Forming a Habit
Remember, it has been shown through studies that it can take a minimum of 21 days to form a habit. Let’s say you start this routine and it’s a little rocky at first, or you feel like it’s really just not working or not sticking. I want you to keep tweaking this routine if you feel it’s necessary! If something in your gut doesn’t feel right or it’s not bringing some semblance of relaxation and decompression to your life, consider making some changes.
However, if you feel like it’s more that you’re in your head with it or you’re not giving it enough of a fair chance when the steps are reasonable enough and are things you enjoy, be honest with yourself. Make sure you’re giving yourself enough time to really get accustomed to it.
Going back to sleep for a moment, I wanted to touch on this in the context of a routine. Let’s say you have a routine, you might be nailing it—or at least working up to it—but sleep is still your frenemy right now. A few other things I recommend to enable us to sleep better are next.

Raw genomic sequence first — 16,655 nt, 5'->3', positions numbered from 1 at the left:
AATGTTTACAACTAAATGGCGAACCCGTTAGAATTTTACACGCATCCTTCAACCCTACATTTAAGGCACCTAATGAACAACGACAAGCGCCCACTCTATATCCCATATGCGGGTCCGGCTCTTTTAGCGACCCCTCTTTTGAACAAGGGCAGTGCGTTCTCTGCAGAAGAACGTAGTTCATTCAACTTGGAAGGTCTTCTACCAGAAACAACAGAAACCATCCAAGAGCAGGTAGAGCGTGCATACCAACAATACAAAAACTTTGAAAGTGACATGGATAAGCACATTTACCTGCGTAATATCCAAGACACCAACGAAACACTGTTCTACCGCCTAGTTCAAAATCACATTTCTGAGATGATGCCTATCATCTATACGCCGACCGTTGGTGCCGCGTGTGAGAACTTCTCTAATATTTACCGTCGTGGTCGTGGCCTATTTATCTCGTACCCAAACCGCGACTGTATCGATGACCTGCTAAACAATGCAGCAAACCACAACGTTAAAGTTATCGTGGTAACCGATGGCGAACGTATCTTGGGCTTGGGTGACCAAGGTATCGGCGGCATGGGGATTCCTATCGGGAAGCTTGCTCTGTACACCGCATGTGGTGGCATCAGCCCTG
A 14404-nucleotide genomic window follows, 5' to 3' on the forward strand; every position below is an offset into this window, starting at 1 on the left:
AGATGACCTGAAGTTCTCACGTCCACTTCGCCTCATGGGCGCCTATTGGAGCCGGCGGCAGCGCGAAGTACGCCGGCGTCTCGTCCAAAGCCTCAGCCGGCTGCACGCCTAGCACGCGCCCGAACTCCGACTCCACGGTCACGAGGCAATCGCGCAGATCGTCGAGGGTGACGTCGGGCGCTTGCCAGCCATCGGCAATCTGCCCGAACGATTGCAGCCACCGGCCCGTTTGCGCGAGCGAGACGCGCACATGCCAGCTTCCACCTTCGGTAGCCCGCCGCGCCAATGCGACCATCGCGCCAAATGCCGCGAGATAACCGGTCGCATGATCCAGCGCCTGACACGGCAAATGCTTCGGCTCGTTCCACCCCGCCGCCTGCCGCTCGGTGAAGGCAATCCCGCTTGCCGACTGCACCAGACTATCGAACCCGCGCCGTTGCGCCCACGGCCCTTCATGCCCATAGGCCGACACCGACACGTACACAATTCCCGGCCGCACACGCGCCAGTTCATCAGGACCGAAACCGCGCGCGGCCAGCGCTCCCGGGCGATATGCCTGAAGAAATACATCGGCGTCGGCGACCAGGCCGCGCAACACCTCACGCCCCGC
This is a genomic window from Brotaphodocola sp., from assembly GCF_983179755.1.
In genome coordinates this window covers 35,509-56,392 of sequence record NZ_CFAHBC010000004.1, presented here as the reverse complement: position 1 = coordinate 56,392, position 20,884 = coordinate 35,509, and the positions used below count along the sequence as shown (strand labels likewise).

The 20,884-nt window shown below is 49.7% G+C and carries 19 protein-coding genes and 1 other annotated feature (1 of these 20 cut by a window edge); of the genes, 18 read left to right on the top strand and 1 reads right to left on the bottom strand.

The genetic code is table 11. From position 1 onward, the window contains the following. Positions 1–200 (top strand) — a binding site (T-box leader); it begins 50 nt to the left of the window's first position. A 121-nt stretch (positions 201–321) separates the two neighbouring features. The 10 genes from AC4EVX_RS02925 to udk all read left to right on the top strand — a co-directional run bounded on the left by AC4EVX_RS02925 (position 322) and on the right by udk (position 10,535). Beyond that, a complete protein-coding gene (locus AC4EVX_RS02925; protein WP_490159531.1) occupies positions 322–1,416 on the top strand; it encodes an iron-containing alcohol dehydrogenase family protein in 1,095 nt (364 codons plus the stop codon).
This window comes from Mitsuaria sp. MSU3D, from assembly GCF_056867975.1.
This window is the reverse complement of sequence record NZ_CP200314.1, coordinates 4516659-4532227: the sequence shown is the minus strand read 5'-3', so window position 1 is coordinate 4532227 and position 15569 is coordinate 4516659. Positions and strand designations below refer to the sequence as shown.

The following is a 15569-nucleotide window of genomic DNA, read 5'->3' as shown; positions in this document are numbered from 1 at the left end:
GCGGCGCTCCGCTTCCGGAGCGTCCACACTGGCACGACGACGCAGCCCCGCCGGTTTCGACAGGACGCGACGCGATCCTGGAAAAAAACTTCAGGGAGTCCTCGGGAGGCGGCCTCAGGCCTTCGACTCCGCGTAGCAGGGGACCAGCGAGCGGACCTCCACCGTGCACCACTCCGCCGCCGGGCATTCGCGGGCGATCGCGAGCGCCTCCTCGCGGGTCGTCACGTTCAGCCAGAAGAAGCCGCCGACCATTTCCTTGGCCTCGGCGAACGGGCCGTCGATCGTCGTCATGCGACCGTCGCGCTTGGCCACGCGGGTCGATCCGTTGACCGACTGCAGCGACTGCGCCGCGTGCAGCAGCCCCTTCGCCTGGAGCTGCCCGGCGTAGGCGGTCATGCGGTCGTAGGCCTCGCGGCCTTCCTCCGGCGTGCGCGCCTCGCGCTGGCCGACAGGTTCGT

Other Ways to Cope and Improve Sleep
Improve Your Bedroom Environment
Your bedroom environment has a lot to do with whether or not you can settle down for sleep at the same time every night. It’s really important to make sure your bedroom is primarily used for sleep, if possible. If you hang out there during other times of the day, perhaps to read or watch TV, having a separate chair or separate space (if you can) is ideal so you only associate the room—especially the bed—with sleep.
Then, make sure the bedroom environment itself is conducive to sleep. Experts say it should be relatively dark, quiet, and cool, ideally around 65 to 68 degrees. Choose a mattress, pillow, and bed linens that are as comfortable for you as possible. More on this below!
Be Mindful About Light Exposure
Exposure to light at different times of day influences your internal clock, which regulates when you feel tired or awake. Getting some sunlight during the day, especially first thing in the morning, signals your body that it’s time to be awake. A good tip is to try drinking your morning coffee (or tea, etc.) outside or near a sunny window.